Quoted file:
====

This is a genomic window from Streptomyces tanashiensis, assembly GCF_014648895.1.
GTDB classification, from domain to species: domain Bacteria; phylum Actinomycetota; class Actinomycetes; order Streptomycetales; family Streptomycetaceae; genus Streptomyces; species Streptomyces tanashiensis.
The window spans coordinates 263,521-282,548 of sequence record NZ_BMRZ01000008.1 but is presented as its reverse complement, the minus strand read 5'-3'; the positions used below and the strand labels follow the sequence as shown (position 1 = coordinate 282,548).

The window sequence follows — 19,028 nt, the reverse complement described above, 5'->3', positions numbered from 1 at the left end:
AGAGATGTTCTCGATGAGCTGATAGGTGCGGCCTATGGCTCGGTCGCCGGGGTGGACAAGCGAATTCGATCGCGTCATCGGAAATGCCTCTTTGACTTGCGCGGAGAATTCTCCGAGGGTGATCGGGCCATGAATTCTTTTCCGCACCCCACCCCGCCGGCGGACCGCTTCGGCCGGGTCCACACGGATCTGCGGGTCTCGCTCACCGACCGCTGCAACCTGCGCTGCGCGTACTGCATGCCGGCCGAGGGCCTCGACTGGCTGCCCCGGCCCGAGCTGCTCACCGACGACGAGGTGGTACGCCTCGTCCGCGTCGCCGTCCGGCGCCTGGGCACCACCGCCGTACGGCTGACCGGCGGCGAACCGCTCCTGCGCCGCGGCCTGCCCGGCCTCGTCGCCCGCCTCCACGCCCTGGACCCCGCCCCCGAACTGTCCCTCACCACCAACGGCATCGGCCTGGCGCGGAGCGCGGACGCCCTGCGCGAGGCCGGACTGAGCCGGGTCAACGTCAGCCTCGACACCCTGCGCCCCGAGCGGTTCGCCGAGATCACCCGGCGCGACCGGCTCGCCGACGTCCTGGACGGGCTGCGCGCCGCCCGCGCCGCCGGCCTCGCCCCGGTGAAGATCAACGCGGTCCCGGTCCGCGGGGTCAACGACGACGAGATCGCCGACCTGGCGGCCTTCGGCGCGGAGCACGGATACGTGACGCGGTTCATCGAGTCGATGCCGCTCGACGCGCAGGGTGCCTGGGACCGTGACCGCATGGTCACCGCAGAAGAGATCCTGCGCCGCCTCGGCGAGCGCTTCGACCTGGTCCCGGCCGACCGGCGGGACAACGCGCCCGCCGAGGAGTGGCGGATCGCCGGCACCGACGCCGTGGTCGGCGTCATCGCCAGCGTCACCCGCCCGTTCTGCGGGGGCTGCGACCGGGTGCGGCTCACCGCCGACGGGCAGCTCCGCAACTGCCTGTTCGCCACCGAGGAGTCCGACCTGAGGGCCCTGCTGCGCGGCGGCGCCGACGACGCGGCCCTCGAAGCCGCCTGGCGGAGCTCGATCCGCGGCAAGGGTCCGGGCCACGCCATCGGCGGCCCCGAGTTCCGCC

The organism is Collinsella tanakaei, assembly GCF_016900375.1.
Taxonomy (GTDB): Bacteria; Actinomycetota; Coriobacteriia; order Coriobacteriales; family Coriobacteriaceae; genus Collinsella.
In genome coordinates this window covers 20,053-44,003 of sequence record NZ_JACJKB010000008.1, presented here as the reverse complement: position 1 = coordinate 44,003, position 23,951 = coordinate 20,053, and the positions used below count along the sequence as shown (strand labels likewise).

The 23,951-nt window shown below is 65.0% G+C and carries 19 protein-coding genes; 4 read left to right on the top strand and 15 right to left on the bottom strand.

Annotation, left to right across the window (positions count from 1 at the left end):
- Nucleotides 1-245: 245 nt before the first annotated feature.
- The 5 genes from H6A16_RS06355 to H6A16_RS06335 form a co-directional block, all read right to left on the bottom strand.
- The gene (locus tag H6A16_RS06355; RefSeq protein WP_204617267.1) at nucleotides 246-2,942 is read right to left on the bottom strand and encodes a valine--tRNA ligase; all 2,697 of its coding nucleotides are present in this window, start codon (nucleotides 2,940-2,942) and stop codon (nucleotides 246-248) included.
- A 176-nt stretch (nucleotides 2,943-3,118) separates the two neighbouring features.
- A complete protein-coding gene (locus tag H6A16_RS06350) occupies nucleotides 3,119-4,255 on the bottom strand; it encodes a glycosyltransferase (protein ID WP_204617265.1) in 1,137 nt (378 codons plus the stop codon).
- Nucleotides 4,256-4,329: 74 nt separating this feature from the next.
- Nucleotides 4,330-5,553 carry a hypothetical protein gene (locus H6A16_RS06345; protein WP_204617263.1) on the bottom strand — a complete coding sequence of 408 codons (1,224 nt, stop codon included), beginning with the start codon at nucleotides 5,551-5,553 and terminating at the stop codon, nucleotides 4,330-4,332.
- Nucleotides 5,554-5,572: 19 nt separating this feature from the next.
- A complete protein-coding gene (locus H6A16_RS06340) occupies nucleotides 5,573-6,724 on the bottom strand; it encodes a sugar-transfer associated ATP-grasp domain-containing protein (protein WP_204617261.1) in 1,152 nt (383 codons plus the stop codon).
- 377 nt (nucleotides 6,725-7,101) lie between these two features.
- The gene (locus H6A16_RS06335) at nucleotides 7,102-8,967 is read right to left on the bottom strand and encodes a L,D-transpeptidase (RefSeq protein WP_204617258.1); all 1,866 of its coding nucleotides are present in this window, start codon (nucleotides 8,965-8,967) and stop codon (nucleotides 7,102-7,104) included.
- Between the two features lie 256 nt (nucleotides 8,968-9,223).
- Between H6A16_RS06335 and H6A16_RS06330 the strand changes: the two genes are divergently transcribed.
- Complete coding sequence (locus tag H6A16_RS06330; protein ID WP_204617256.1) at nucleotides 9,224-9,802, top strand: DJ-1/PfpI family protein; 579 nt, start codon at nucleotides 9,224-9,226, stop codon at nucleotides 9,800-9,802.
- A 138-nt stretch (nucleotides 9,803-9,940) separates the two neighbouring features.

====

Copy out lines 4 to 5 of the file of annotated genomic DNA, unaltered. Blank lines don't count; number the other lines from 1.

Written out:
The window sequence follows — 19,028 nt, the reverse complement described above, 5'->3', positions numbered from 1 at the left end:
AGAGATGTTCTCGATGAGCTGATAGGTGCGGCCTATGGCTCGGTCGCCGGGGTGGACAAGCGAATTCGATCGCGTCATCGGAAATGCCTCTTTGACTTGCGCGGAGAATTCTCCGAGGGTGATCGGGCCATGAATTCTTTTCCGCACCCCACCCCGCCGGCGGACCGCTTCGGCCGGGTCCACACGGATCTGCGGGTCTCGCTCACCGACCGCTGCAACCTGCGCTGCGCGTACTGCATGCCGGCCGAGGGCCTCGACTGGCTGCCCCGGCCCGAGCTGCTCACCGACGACGAGGTGGTACGCCTCGTCCGCGTCGCCGTCCGGCGCCTGGGCACCACCGCCGTACGGCTGACCGGCGGCGAACCGCTCCTGCGCCGCGGCCTGCCCGGCCTCGTCGCCCGCCTCCACGCCCTGGACCCCGCCCCCGAACTGTCCCTCACCACCAACGGCATCGGCCTGGCGCGGAGCGCGGACGCCCTGCGCGAGGCCGGACTGAGCCGGGTCAACGTCAGCCTCGACACCCTGCGCCCCGAGCGGTTCGCCGAGATCACCCGGCGCGACCGGCTCGCCGACGTCCTGGACGGGCTGCGCGCCGCCCGCGCCGCCGGCCTCGCCCCGGTGAAGATCAACGCGGTCCCGGTCCGCGGGGTCAACGACGACGAGATCGCCGACCTGGCGGCCTTCGGCGCGGAGCACGGATACGTGACGCGGTTCATCGAGTCGATGCCGCTCGACGCGCAGGGTGCCTGGGACCGTGACCGCATGGTCACCGCAGAAGAGATCCTGCGCCGCCTCGGCGAGCGCTTCGACCTGGTCCCGGCCGACCGGCGGGACAACGCGCCCGCCGAGGAGTGGCGGATCGCCGGCACCGACGCCGTGGTCGGCGTCATCGCCAGCGTCACCCGCCCGTTCTGCGGGGGCTGCGACCGGGTGCGGCTCACCGCCGACGGGCAGCTCCGCAACTGCCTGTTCGCCACCGAGGAGTCCGACCTGAGGGCCCTGCTGCGCGGCGGCGCCGACGACGCGGCCCTCGAAGCCGCCTGGCGGAGCTCGATCCGCGGCAAGGGTCCGGGCCACGCCATCGGCGGCCCCGAGTTCCGCC